The lips of the righteous nourish many. Proverbs 10:21
It’s difficult to maintain an encouraging spirit when you’re overwhelmed by problems with your child. We know of a family that faced this predicament. Jenny was a three-year-old who was still acting like a child in the “terrible twos”; nearly every interaction between parent and child was marked by conflict. Yet the father decided that this was as good a time as any for a first “date” with his daughter: breakfast at a local restaurant. As the hot pancakes melted his butter, he felt his own disappointment with his daughter melting away. He began to tell Jenny how much she was loved and appreciated, that he and her mother had prayed for Jenny for years, that they were so proud of her.
The father stopped to eat, but never got the fork to his mouth. In a soft, pleading voice, Jenny said, “Longer, Daddy. Longer.” For a second time he told Jenny why she was special…and a third time…and a fourth. Whenever he stopped, he heard the words, “Longer, Daddy. Longer.”
To follow Christ is “to be made new in the attitude of your minds” (Ephesians 4:23) so that every action and word is “helpful for building others up” (v. 29). It is true with children of all ages, too. Sometimes a problem with misbehavior or rebellion can be lessened by simply taking the time to have fun together and to speak of love in very warm terms. Kids need to hear that they are respected and appreciated. And guess what—so do moms and dads.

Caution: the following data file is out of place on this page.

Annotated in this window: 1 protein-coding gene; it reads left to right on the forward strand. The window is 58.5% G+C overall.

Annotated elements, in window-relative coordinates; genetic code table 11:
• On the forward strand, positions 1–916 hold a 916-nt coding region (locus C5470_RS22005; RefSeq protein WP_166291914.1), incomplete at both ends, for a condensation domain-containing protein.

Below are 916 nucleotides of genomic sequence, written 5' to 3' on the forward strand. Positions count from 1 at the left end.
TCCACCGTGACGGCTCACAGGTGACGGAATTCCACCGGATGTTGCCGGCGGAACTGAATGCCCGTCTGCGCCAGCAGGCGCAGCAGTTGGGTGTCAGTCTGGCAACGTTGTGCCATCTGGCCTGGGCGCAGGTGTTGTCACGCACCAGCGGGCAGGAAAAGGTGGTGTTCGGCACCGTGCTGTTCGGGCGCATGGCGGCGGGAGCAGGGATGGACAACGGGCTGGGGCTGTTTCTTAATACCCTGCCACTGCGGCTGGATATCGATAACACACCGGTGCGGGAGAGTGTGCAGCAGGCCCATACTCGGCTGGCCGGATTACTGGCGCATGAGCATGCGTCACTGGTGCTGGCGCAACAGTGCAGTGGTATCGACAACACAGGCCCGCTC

Before you say good night…
Are you displaying a loving, appreciative attitude toward your kids?
What can you do this week to express this attitude to your children?
Lord, You always see the hunger for affirmation and attention and love in the hearts of our kids. Awaken us, we pray, so that we see it, too. Help us to pour out encouragement to our children as You continue to pour it into us. Amen.
- From Night Light For Parents, by Dr. James & Shirley Dobson
Copyright © 2000 by James Dobson, Inc. All rights reserved.
Illustration adapted from Leaving the Light On by Gary Smalley and John Trent (Sisters, Ore.: Multnomah Publishers, Inc., 1994).